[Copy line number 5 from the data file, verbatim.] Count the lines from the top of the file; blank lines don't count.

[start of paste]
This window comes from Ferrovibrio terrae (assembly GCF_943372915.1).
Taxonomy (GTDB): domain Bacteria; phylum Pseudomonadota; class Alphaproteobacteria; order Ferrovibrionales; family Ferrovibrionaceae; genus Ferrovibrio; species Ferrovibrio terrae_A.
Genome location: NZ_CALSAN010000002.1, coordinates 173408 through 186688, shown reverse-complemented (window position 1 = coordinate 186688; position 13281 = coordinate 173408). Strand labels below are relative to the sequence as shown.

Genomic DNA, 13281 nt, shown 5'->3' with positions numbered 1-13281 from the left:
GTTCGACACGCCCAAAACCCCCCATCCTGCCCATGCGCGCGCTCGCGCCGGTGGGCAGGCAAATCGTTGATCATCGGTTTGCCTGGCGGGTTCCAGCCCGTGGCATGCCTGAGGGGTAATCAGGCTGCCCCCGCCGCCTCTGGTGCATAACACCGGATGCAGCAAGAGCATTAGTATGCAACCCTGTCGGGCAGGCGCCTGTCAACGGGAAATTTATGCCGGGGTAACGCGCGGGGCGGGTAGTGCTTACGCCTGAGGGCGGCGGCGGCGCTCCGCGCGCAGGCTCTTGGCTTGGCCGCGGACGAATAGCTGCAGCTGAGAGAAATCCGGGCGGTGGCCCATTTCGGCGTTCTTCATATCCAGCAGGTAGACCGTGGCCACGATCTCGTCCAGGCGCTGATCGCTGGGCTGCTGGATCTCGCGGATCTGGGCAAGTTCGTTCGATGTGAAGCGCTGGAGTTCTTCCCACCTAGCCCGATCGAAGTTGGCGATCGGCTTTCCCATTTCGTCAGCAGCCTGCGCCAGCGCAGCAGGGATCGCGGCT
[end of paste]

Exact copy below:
GTTCGACACGCCCAAAACCCCCCATCCTGCCCATGCGCGCGCTCGCGCCGGTGGGCAGGCAAATCGTTGATCATCGGTTTGCCTGGCGGGTTCCAGCCCGTGGCATGCCTGAGGGGTAATCAGGCTGCCCCCGCCGCCTCTGGTGCATAACACCGGATGCAGCAAGAGCATTAGTATGCAACCCTGTCGGGCAGGCGCCTGTCAACGGGAAATTTATGCCGGGGTAACGCGCGGGGCGGGTAGTGCTTACGCCTGAGGGCGGCGGCGGCGCTCCGCGCGCAGGCTCTTGGCTTGGCCGCGGACGAATAGCTGCAGCTGAGAGAAATCCGGGCGGTGGCCCATTTCGGCGTTCTTCATATCCAGCAGGTAGACCGTGGCCACGATCTCGTCCAGGCGCTGATCGCTGGGCTGCTGGATCTCGCGGATCTGGGCAAGTTCGTTCGATGTGAAGCGCTGGAGTTCTTCCCACCTAGCCCGATCGAAGTTGGCGATCGGCTTTCCCATTTCGTCAGCAGCCTGCGCCAGCGCAGCAGGGATCGCGGCT